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regular-article-logo Sunday, 26 May 2024

The tasks of an intellectual

To not engage, to not ask difficult questions, would be to not look power in the eye and speak truth to it. In fact, it becomes doubly imperative now to do this

Bhargabi Das Published 07.02.24, 06:09 AM
Representational image.

Representational image. Sourced by the Telegraph.

October 23, 2023: Delhi Police detained students from Jamia Millia Islamia University, Jawaharlal Nehru University and Delhi University.

October 27, 2023: Delhi Police detained over 200 protestors at Jantar Mantar.

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Both sets of protestors had gathered to condemn the acts of the Israeli State and demand for a ceasefire in Gaza. Incidentally, it had taken India’s leadership more than a month to publicly condemn the heinous attacks on Palestinians in Gaza. Given the Indian State’s constant scrutiny of liberal academic spaces and intellectuals, it is understandable why Indian academics have often hesitated to register their protest against the ongoing genocide in Palestine.

But that cannot be an excuse. To not engage, to not ask difficult questions, would be to not look power in the eye and speak truth to it. In fact, it becomes doubly imperative now to do this and do it diligently. But this is also the time to ask ourselves who are we as intellectuals and what do we want to become?

In his book, Represen­ta­tions of the Intellectual, Edward Said asserted that intellectuals are an “outsider” to the large networks of the powerful and can often find themselves helpless in their inability to wield direct change. While intellectuals can often find themselves standing alone, they can also actively seek and build communities.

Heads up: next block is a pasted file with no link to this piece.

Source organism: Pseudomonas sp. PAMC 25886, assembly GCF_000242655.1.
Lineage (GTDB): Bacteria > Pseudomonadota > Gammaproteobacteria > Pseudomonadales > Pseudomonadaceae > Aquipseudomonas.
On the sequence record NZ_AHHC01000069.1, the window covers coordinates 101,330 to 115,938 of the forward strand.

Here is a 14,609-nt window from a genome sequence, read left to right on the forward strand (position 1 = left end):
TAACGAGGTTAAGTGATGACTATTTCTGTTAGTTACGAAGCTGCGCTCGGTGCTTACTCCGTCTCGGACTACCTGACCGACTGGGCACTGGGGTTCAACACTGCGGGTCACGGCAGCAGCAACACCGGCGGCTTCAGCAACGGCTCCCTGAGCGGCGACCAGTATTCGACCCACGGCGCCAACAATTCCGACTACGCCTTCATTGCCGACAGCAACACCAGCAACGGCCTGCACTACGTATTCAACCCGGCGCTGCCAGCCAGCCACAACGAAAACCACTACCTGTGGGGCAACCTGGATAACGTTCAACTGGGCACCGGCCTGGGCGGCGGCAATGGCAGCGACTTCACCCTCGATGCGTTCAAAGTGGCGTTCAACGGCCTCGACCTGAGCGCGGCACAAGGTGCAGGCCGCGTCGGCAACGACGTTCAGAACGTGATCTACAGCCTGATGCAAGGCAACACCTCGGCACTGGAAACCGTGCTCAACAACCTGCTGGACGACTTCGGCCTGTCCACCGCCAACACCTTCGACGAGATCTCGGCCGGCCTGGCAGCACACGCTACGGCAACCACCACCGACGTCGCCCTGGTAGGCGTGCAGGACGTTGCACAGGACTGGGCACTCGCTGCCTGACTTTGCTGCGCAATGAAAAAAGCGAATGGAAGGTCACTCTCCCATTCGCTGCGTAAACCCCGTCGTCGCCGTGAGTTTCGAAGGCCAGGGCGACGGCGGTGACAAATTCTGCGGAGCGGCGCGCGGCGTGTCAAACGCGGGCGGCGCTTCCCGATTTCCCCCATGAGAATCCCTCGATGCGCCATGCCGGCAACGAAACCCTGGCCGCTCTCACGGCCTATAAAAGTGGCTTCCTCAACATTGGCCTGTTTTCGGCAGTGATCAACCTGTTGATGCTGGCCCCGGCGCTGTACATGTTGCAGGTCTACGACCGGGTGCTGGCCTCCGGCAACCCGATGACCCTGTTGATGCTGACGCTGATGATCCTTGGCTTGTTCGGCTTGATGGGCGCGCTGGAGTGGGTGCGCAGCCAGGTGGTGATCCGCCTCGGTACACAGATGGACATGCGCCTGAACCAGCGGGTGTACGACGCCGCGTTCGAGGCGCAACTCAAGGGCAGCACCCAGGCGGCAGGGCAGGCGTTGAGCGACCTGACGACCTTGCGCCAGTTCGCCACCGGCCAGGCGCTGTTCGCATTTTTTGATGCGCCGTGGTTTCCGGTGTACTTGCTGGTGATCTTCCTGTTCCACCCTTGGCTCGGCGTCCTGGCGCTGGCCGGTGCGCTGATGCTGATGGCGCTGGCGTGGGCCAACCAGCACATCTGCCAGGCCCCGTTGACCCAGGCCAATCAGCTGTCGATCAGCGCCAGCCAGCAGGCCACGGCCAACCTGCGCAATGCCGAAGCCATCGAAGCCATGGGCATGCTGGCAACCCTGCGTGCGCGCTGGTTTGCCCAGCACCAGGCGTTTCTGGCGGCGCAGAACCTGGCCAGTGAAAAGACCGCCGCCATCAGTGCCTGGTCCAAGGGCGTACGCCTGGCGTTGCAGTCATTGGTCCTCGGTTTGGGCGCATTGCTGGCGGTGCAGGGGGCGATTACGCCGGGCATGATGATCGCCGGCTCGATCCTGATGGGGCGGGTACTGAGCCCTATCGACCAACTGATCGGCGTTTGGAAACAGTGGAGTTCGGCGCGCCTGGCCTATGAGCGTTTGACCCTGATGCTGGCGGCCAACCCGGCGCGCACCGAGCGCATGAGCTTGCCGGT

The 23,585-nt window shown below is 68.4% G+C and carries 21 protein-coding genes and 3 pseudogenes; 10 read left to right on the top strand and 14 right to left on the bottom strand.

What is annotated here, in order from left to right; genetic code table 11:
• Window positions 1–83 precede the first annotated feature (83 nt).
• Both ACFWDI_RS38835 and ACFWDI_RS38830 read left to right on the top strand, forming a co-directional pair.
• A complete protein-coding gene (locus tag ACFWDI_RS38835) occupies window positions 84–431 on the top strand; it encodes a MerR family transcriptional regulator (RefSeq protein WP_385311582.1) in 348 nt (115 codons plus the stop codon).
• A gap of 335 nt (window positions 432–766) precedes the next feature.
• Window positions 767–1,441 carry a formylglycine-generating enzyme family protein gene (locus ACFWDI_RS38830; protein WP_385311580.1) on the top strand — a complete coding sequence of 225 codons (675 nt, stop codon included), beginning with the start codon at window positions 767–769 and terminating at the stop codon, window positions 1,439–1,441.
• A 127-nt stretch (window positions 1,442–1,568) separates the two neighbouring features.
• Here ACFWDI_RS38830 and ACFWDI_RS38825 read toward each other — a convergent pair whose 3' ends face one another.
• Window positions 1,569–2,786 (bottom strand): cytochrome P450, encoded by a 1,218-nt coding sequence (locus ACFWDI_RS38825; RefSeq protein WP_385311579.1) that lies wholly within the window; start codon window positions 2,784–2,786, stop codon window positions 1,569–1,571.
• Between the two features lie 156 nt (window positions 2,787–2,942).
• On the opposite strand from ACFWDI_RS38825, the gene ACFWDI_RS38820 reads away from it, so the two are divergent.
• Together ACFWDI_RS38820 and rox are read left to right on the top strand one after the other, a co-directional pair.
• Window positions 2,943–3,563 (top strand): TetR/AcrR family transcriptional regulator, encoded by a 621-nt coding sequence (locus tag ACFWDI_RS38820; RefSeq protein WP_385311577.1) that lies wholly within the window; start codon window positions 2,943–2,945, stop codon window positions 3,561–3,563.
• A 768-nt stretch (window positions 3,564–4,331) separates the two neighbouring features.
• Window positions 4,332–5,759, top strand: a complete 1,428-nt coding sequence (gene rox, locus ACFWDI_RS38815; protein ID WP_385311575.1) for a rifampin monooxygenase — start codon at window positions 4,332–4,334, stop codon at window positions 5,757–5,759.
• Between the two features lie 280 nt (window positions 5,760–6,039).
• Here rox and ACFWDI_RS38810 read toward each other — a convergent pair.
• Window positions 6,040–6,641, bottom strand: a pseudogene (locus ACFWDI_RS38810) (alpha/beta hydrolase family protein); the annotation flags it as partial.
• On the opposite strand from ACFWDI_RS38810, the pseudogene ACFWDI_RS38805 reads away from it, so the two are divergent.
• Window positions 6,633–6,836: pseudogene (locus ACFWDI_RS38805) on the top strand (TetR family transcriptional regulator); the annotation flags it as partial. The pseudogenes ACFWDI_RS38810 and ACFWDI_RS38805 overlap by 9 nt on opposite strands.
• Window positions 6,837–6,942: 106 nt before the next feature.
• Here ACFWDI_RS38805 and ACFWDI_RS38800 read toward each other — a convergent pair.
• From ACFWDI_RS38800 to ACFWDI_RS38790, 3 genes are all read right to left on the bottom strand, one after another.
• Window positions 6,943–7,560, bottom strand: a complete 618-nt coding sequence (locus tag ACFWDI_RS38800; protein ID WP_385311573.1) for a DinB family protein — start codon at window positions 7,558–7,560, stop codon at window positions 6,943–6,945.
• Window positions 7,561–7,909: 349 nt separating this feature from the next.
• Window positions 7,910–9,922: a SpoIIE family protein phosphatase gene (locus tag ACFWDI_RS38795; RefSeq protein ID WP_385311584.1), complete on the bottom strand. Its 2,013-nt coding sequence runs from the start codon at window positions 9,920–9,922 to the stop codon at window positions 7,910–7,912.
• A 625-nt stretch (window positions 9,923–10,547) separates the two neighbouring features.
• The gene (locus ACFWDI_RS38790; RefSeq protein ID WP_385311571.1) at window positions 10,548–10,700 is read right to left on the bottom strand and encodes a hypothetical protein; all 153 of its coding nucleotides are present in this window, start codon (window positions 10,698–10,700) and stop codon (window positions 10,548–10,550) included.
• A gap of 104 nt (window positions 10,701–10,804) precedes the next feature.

We, as intellectuals, are in the business of building solidarities that nourish and resist. At times like these, when a genocide is being committed, our registering of protests must be a public act; simply witnessing is not enough. Modern India’s intellectuals have often faced brickbats because of their disengagement with, or even disdain for, the ‘masses’. The image of the ‘arm-chair intellectual’ criticising the world while comfortably sitting in his/her room is still ingrained in the public consciousness. This allegory is not invalid: most intellectuals in Indian academia are upper-caste, upper-class, heteronormative, Hindu men and women who have led a life of privilege.

As an intellectual, we have to publicly raise difficult questions. We have to face the risks of embarrassment and scrutiny from the establishment. The recent demonisation of the intellectual can be attributed to the fact that most scholars in public universities have been demonstrably critical of the State and consistently opposed to divisive, majoritarian politics.

These traits in an intellectual are not symbols of ‘bravery’. These are not markers to be lauded. One cannot call oneself an intellectual without these markers. Academia cannot merely be about teaching, attending conferences, and publishing to push forward one’s academic career. It is a world of processes wherein we continually try to expand human freedom and resist the violence of the dominant.

To be a voice against this violence, we need to write accessibly, mobilise institutions to organise lectures and film-screenings, and educate our students about the history of horrors as well as the importance of caring for worlds and people. There must be strong statements of condemnation against injustice from institutions and teacher-student organisations. Institutions must protect and stand by intellectuals and their efforts.

The mainstream Indian academia’s deafening silence on the enduring violence in Manipur is shameful. Despite the mounting pressures, we have to grieve, condemn and call for an end to violence, be it in Manipur or in Gaza, in as many languages as one can express and for as long as it is needed.

Bhargabi Das is Assistant Professor, Shiv Nadar University, Delhi

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